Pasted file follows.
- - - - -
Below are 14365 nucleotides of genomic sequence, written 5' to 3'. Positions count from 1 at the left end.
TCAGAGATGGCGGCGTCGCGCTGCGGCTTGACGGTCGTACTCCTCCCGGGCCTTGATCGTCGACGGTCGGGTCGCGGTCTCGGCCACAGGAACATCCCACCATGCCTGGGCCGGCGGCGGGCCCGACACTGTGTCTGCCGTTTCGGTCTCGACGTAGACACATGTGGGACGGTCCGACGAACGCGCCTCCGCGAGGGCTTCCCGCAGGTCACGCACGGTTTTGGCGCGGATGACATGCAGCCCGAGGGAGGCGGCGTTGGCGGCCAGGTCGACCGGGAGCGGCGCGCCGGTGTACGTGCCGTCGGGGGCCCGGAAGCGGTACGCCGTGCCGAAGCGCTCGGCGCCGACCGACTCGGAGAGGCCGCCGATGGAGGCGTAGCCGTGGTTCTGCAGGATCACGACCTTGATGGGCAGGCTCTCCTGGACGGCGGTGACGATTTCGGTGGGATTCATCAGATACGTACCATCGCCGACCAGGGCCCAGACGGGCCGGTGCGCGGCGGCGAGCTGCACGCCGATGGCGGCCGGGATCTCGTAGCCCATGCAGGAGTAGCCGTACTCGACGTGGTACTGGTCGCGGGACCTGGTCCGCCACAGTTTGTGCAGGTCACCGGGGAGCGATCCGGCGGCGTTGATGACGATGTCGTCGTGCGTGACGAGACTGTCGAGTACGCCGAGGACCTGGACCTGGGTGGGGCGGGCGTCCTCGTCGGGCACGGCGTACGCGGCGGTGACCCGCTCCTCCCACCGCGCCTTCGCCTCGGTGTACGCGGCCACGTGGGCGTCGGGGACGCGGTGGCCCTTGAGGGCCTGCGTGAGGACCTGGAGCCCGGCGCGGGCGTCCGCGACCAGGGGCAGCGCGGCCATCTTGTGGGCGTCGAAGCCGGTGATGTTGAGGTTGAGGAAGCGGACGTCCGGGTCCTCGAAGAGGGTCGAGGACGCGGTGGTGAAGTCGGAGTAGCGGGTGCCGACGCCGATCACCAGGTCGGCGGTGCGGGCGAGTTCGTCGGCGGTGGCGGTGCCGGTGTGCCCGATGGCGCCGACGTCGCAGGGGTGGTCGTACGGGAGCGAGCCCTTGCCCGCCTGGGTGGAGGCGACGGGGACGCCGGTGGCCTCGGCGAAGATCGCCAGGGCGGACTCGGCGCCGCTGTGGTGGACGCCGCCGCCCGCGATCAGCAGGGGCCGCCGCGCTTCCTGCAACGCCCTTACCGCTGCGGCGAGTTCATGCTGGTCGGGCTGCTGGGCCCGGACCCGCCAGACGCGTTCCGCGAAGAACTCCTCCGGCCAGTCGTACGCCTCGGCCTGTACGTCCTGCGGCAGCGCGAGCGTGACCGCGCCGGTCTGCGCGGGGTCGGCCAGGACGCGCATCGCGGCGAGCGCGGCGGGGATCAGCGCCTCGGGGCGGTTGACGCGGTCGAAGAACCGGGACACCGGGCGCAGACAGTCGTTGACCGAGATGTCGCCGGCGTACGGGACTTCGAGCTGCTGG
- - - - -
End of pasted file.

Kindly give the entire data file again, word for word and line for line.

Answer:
Below are 14365 nucleotides of genomic sequence, written 5' to 3'. Positions count from 1 at the left end.
TCAGAGATGGCGGCGTCGCGCTGCGGCTTGACGGTCGTACTCCTCCCGGGCCTTGATCGTCGACGGTCGGGTCGCGGTCTCGGCCACAGGAACATCCCACCATGCCTGGGCCGGCGGCGGGCCCGACACTGTGTCTGCCGTTTCGGTCTCGACGTAGACACATGTGGGACGGTCCGACGAACGCGCCTCCGCGAGGGCTTCCCGCAGGTCACGCACGGTTTTGGCGCGGATGACATGCAGCCCGAGGGAGGCGGCGTTGGCGGCCAGGTCGACCGGGAGCGGCGCGCCGGTGTACGTGCCGTCGGGGGCCCGGAAGCGGTACGCCGTGCCGAAGCGCTCGGCGCCGACCGACTCGGAGAGGCCGCCGATGGAGGCGTAGCCGTGGTTCTGCAGGATCACGACCTTGATGGGCAGGCTCTCCTGGACGGCGGTGACGATTTCGGTGGGATTCATCAGATACGTACCATCGCCGACCAGGGCCCAGACGGGCCGGTGCGCGGCGGCGAGCTGCACGCCGATGGCGGCCGGGATCTCGTAGCCCATGCAGGAGTAGCCGTACTCGACGTGGTACTGGTCGCGGGACCTGGTCCGCCACAGTTTGTGCAGGTCACCGGGGAGCGATCCGGCGGCGTTGATGACGATGTCGTCGTGCGTGACGAGACTGTCGAGTACGCCGAGGACCTGGACCTGGGTGGGGCGGGCGTCCTCGTCGGGCACGGCGTACGCGGCGGTGACCCGCTCCTCCCACCGCGCCTTCGCCTCGGTGTACGCGGCCACGTGGGCGTCGGGGACGCGGTGGCCCTTGAGGGCCTGCGTGAGGACCTGGAGCCCGGCGCGGGCGTCCGCGACCAGGGGCAGCGCGGCCATCTTGTGGGCGTCGAAGCCGGTGATGTTGAGGTTGAGGAAGCGGACGTCCGGGTCCTCGAAGAGGGTCGAGGACGCGGTGGTGAAGTCGGAGTAGCGGGTGCCGACGCCGATCACCAGGTCGGCGGTGCGGGCGAGTTCGTCGGCGGTGGCGGTGCCGGTGTGCCCGATGGCGCCGACGTCGCAGGGGTGGTCGTACGGGAGCGAGCCCTTGCCCGCCTGGGTGGAGGCGACGGGGACGCCGGTGGCCTCGGCGAAGATCGCCAGGGCGGACTCGGCGCCGCTGTGGTGGACGCCGCCGCCCGCGATCAGCAGGGGCCGCCGCGCTTCCTGCAACGCCCTTACCGCTGCGGCGAGTTCATGCTGGTCGGGCTGCTGGGCCCGGACCCGCCAGACGCGTTCCGCGAAGAACTCCTCCGGCCAGTCGTACGCCTCGGCCTGTACGTCCTGCGGCAGCGCGAGCGTGACCGCGCCGGTCTGCGCGGGGTCGGCCAGGACGCGCATCGCGGCGAGCGCGGCGGGGATCAGCGCCTCGGGGCGGTTGACGCGGTCGAAGAACCGGGACACCGGGCGCAGACAGTCGTTGACCGAGATGTCGCCGGCGTACGGGACTTCGAGCTGCTGG